Mill Creek Entertainment once again does the '90s proud regarding the January 15, 2019 Blu-ray release of "Last Action Hero" (1993) in retro VHS packaging. This release, which coincides with a MCE retro BD release of the John Candy comedy "Who's Harry Crumb," is among many examples of MCE facilitating a very worthwhile additional bite of the apple regarding these films. This is especially true as to the recent release of the (reviewed) 1998 teencom "Can't Hardly Wait."
The largest context for "Hero" is that it is from the waning days of the Silver Age of Hollywood in which art still (barely) often wins out over commerce. It also falls within the period between 1985 -95 in which proverbially emerging computer technology allows filmmaking to be especially cool.
One example of Hollywood embracing new tech. is "Who Framed Roger Rabbit," which takes blending live-action and animation beyond Disney fare, "The Incredible Mr. Limpet," and other productions that have live actors interact with 'toons. A related innovation is the expert merging of black-and-white and color in the Tobey Maguire comedy "Pleasantville."
A more widespread example of this is morphing, which allows having a character radically change his or her appearance in front of the audience. This is heavily used in "Terminator 2," which is a showcase for "Hero" star/former California governor Arnold Schwarzenegger.
Another innovation is even more relevant to "Hero." This relates to computers allowing characters in programs and films within the movie to enter each of those realities. The 1985 Woody Allen comedy "The Purple Rose of Cairo" arguably is the best-known example.
"Hero" plays homage to "Rose" by having tween fanboy Danny Madigan (Austin O'Brien) enter the world of titular Dirty Harry style rogue cop Jack Slater (Schwarzenegger). This adventure is courtesy of magic that a film projectionist/grandfather figure provides in a nod to Willy Wonka.
"Hero" additionally is from an era in which Schwarzenegger begins including more humor in his action-adventure films and does flat-out comedy. Comparing "True Lies" with "Kindergarten Cop" and "Jingle ALlthe Way" demonstrates which development is more successful.
Part of the perspective related to watching "Hero" 25 years after its theatrical release is the relatability of Danny watching the Slater films in a once-grand movie palace that is now a run-down dump that is slated (no pun intended) to be converted into a multiplex. We also get a scene in which Schwarzenegger plays himself giving a red-carpet interview while future ex-wife Maria Shriver (a.k.a. Melania) stands in the background rolling her eyes.
The final general note before discussing the merits of "Hero" itself is that the film looks great in Blu-ray. This extends beyond the scenes in sunny southern California looking bright and beautiful; this enhanced format highlights the differences between the grainy and often rainy scenes and/or darkness in the real world of New York and the aforementioned beauty of the reel world Los Angeles in the film.
The action aptly starts right away ala a "Simpsons" episode that begins with Bart watching a "McBain" movie. The first images are from "Jack Slater 3" and revolve around Schwarzenegger arriving on the scene in character to deal with a maniac holding elementary school children hostages as part of a grudge against Slater. This provides additional context from a 2018 perspective. The epidemic of 21st-century school shootings likely would preclude such a scene in a modern film.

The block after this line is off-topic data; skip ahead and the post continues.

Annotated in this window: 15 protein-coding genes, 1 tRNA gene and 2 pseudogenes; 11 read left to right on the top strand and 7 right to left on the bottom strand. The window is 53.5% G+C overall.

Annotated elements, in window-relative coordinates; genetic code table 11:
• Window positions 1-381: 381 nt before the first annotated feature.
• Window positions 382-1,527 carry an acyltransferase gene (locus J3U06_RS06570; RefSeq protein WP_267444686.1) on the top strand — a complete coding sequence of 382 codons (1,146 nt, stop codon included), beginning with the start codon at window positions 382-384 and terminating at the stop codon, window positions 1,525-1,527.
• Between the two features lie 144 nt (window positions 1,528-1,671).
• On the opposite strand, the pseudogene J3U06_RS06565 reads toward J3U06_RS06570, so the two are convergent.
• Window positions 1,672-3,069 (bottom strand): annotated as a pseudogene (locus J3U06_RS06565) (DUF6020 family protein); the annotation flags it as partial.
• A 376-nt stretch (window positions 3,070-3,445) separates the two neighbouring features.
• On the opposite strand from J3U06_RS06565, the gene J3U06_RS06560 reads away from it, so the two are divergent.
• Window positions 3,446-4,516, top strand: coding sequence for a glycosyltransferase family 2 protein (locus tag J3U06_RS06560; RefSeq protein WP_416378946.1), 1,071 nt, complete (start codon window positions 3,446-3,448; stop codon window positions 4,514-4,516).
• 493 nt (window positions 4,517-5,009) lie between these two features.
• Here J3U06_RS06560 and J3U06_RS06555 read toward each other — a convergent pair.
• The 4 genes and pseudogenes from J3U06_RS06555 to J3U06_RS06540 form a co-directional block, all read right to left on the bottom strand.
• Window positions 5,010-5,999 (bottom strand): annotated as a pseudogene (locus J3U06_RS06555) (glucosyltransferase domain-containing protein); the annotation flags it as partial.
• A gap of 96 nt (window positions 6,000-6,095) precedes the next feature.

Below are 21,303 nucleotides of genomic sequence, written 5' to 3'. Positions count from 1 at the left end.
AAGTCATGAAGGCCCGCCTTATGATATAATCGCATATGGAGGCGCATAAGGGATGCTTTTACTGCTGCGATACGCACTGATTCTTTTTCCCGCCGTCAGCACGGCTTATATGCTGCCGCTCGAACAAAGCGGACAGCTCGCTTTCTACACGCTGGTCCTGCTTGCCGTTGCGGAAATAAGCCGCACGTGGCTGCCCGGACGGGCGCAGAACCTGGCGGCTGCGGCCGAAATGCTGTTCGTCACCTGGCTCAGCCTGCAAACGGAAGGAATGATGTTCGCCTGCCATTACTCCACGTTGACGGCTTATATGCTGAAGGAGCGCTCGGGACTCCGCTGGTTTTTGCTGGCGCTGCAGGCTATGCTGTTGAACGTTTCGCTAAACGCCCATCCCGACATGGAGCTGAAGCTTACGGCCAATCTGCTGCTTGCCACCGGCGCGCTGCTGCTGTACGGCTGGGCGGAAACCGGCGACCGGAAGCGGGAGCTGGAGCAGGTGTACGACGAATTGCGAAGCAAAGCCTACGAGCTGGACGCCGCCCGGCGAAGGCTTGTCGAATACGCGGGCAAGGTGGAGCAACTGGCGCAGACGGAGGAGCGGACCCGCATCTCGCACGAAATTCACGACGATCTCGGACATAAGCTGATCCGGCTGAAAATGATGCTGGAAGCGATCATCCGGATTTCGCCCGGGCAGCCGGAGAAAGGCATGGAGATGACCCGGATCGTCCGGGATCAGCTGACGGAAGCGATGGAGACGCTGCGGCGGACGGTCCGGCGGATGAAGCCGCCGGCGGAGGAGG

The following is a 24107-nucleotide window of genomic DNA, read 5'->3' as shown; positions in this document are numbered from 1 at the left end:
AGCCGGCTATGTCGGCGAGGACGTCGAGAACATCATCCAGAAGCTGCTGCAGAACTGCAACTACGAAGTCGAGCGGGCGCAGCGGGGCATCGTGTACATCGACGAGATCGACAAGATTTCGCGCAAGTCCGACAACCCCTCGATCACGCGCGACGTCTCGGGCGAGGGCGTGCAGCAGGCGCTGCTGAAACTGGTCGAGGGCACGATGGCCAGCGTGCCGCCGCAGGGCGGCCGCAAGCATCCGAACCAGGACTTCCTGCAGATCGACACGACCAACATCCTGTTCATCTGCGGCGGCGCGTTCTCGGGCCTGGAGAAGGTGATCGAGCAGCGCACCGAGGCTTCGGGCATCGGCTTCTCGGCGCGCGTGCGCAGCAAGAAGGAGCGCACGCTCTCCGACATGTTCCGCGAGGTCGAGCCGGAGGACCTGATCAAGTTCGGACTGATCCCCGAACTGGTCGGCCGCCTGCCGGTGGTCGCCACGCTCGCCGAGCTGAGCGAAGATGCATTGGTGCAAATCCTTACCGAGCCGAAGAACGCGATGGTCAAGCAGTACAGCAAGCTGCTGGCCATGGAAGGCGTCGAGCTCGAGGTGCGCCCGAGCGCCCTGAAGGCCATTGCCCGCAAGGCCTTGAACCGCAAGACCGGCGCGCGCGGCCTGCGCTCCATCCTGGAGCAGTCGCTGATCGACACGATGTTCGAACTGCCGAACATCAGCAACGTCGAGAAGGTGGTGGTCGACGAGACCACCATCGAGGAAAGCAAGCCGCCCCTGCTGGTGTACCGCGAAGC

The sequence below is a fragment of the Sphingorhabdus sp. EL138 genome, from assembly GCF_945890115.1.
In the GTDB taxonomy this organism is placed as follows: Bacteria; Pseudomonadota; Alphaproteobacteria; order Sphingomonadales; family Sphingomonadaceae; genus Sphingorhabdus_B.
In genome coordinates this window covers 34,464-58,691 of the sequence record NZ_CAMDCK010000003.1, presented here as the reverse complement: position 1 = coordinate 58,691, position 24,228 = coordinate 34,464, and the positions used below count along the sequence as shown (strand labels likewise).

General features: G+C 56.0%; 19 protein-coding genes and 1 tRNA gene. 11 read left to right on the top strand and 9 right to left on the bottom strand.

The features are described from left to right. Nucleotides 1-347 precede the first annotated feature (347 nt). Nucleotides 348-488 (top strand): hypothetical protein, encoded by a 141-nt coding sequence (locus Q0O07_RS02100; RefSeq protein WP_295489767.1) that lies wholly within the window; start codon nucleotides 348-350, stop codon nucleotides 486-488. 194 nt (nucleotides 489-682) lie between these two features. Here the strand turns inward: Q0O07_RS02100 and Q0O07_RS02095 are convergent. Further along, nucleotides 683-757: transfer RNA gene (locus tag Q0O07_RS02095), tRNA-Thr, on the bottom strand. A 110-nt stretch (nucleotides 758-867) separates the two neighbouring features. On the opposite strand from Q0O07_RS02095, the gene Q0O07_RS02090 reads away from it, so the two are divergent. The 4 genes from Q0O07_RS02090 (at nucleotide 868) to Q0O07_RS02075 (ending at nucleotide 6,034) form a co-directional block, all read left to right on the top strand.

We then see Danny emerge from the theater into his hard-knock life in which he and his single mom Irene (Mercedes Ruehl) live in a slum; Dad is nowhere in the picture, and Irene must work hard at her menial dead-end job just to provide her and Danny minimal comforts. All of this establishes why Danny so highly values escaping into the world of Slater.
The action fully gets underway when especially unnerving trauma and drama compel Danny to attend a verboten screening of "Jack Slater IV." It is all fun and games until the aforementioned magic drops Danny into the backseat of the vintage convertible of Slater during a chase scene.
The real hilarity ensures after the chase concludes and Danny frantically tries to get Slater to believe him that they are inside a movie and that Slater is a Schwarzenegger character. This leads to great multiverse humor that includes satirizing buddy-cop films and includes alternative casting of a classic film role.
The aforementioned buddy-cop element leads to the stereotypical short-tempered police lieutenant (Frank McRae) assigning Slater to partner with Danny to investigate the drug kingpin (Anthony Quinn) who is making things personal for Slater.
Things largely proceed as normal after that; our team closing in on their prey provides Schwarzenegger plenty of opportunity to deliver "knife to meet you" style puns as he battles bad guys.
Things soon turn very real when the action moves to the real world of "Hero." Slater learns about what it means to be human, and Danny is taught is even more tough truths about celluloid heroes. A bizarre Death (Ian McKellan) takes a holiday aspect of this likely is a reason for the unduly harsh panning of "Hero." Folks who still scoff should put this film in the context of recent ones such as "Tag," "Sausage Party," and even the big-budget train wreck "Batman v. Superman."
Another nice thing about "Hero" is that it largely puts right what once went wrong but is not unduly absurd regarding it. Slater does not have any life-altering experience beyond his relatively literal reality check, and Danny does not inherit the chocolate factory.